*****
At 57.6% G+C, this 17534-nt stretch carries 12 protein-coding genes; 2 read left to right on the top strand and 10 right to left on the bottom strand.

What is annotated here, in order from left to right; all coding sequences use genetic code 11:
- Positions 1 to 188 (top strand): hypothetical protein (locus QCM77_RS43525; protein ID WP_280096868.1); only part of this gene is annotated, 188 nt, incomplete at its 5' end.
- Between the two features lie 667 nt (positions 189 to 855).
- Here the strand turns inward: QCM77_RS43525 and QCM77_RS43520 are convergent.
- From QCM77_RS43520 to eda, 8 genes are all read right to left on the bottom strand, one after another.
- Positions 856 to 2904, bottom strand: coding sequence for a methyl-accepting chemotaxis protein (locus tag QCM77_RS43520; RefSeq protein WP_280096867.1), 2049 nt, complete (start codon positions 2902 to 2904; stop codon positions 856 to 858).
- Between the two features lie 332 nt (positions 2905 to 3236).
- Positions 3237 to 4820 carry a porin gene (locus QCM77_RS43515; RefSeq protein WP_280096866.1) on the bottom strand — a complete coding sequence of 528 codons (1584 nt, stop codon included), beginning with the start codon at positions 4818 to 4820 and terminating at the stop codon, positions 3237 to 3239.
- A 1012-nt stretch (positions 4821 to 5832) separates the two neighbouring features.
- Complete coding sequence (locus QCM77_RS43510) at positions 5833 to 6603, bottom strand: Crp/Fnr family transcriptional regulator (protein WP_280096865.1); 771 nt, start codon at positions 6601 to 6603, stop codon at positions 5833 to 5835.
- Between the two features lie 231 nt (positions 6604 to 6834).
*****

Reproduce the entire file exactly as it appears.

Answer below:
At 57.6% G+C, this 17534-nt stretch carries 12 protein-coding genes; 2 read left to right on the top strand and 10 right to left on the bottom strand.

What is annotated here, in order from left to right; all coding sequences use genetic code 11:
- Positions 1 to 188 (top strand): hypothetical protein (locus QCM77_RS43525; protein ID WP_280096868.1); only part of this gene is annotated, 188 nt, incomplete at its 5' end.
- Between the two features lie 667 nt (positions 189 to 855).
- Here the strand turns inward: QCM77_RS43525 and QCM77_RS43520 are convergent.
- From QCM77_RS43520 to eda, 8 genes are all read right to left on the bottom strand, one after another.
- Positions 856 to 2904, bottom strand: coding sequence for a methyl-accepting chemotaxis protein (locus tag QCM77_RS43520; RefSeq protein WP_280096867.1), 2049 nt, complete (start codon positions 2902 to 2904; stop codon positions 856 to 858).
- Between the two features lie 332 nt (positions 2905 to 3236).
- Positions 3237 to 4820 carry a porin gene (locus QCM77_RS43515; RefSeq protein WP_280096866.1) on the bottom strand — a complete coding sequence of 528 codons (1584 nt, stop codon included), beginning with the start codon at positions 4818 to 4820 and terminating at the stop codon, positions 3237 to 3239.
- A 1012-nt stretch (positions 4821 to 5832) separates the two neighbouring features.
- Complete coding sequence (locus QCM77_RS43510) at positions 5833 to 6603, bottom strand: Crp/Fnr family transcriptional regulator (protein WP_280096865.1); 771 nt, start codon at positions 6601 to 6603, stop codon at positions 5833 to 5835.
- Between the two features lie 231 nt (positions 6604 to 6834).